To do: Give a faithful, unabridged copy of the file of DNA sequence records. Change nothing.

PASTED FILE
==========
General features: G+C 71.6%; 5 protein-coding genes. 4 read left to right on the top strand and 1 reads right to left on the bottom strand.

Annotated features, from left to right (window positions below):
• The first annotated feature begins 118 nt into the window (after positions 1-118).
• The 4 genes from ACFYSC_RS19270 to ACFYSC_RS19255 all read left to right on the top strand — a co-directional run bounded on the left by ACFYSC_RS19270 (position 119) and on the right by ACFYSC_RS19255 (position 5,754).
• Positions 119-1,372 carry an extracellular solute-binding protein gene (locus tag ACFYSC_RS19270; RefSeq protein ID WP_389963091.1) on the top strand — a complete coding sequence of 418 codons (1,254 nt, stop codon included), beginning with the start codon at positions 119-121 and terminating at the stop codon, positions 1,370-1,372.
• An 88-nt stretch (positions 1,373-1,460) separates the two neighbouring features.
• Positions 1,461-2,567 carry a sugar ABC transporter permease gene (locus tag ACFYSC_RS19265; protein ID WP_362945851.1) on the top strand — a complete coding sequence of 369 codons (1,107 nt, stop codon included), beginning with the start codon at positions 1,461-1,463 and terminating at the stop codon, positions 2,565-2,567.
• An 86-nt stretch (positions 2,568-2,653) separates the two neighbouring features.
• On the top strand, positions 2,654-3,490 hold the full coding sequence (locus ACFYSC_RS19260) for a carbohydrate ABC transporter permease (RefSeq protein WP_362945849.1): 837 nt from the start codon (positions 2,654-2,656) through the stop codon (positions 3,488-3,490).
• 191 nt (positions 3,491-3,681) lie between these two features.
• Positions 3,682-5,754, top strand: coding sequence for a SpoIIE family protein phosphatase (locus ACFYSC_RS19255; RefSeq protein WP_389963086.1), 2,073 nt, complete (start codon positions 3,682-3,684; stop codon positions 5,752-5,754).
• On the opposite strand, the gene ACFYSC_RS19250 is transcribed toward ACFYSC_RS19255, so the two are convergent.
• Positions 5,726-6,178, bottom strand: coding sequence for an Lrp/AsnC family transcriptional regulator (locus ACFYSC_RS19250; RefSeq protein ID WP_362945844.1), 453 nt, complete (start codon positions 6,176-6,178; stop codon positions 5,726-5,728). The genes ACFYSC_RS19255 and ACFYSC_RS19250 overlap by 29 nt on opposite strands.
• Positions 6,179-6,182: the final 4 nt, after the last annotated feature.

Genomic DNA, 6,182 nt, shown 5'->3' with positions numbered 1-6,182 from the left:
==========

General features: G+C 71.6%; 5 protein-coding genes. 4 read left to right on the top strand and 1 reads right to left on the bottom strand.

Annotated features, from left to right (window positions below):
• The first annotated feature begins 118 nt into the window (after positions 1-118).
• The 4 genes from ACFYSC_RS19270 to ACFYSC_RS19255 all read left to right on the top strand — a co-directional run bounded on the left by ACFYSC_RS19270 (position 119) and on the right by ACFYSC_RS19255 (position 5,754).
• Positions 119-1,372 carry an extracellular solute-binding protein gene (locus tag ACFYSC_RS19270; RefSeq protein ID WP_389963091.1) on the top strand — a complete coding sequence of 418 codons (1,254 nt, stop codon included), beginning with the start codon at positions 119-121 and terminating at the stop codon, positions 1,370-1,372.
• An 88-nt stretch (positions 1,373-1,460) separates the two neighbouring features.
• Positions 1,461-2,567 carry a sugar ABC transporter permease gene (locus tag ACFYSC_RS19265; protein ID WP_362945851.1) on the top strand — a complete coding sequence of 369 codons (1,107 nt, stop codon included), beginning with the start codon at positions 1,461-1,463 and terminating at the stop codon, positions 2,565-2,567.
• An 86-nt stretch (positions 2,568-2,653) separates the two neighbouring features.
• On the top strand, positions 2,654-3,490 hold the full coding sequence (locus ACFYSC_RS19260) for a carbohydrate ABC transporter permease (RefSeq protein WP_362945849.1): 837 nt from the start codon (positions 2,654-2,656) through the stop codon (positions 3,488-3,490).
• 191 nt (positions 3,491-3,681) lie between these two features.
• Positions 3,682-5,754, top strand: coding sequence for a SpoIIE family protein phosphatase (locus ACFYSC_RS19255; RefSeq protein WP_389963086.1), 2,073 nt, complete (start codon positions 3,682-3,684; stop codon positions 5,752-5,754).
• On the opposite strand, the gene ACFYSC_RS19250 is transcribed toward ACFYSC_RS19255, so the two are convergent.
• Positions 5,726-6,178, bottom strand: coding sequence for an Lrp/AsnC family transcriptional regulator (locus ACFYSC_RS19250; RefSeq protein ID WP_362945844.1), 453 nt, complete (start codon positions 6,176-6,178; stop codon positions 5,726-5,728). The genes ACFYSC_RS19255 and ACFYSC_RS19250 overlap by 29 nt on opposite strands.
• Positions 6,179-6,182: the final 4 nt, after the last annotated feature.

Genomic DNA, 6,182 nt, shown 5'->3' with positions numbered 1-6,182 from the left: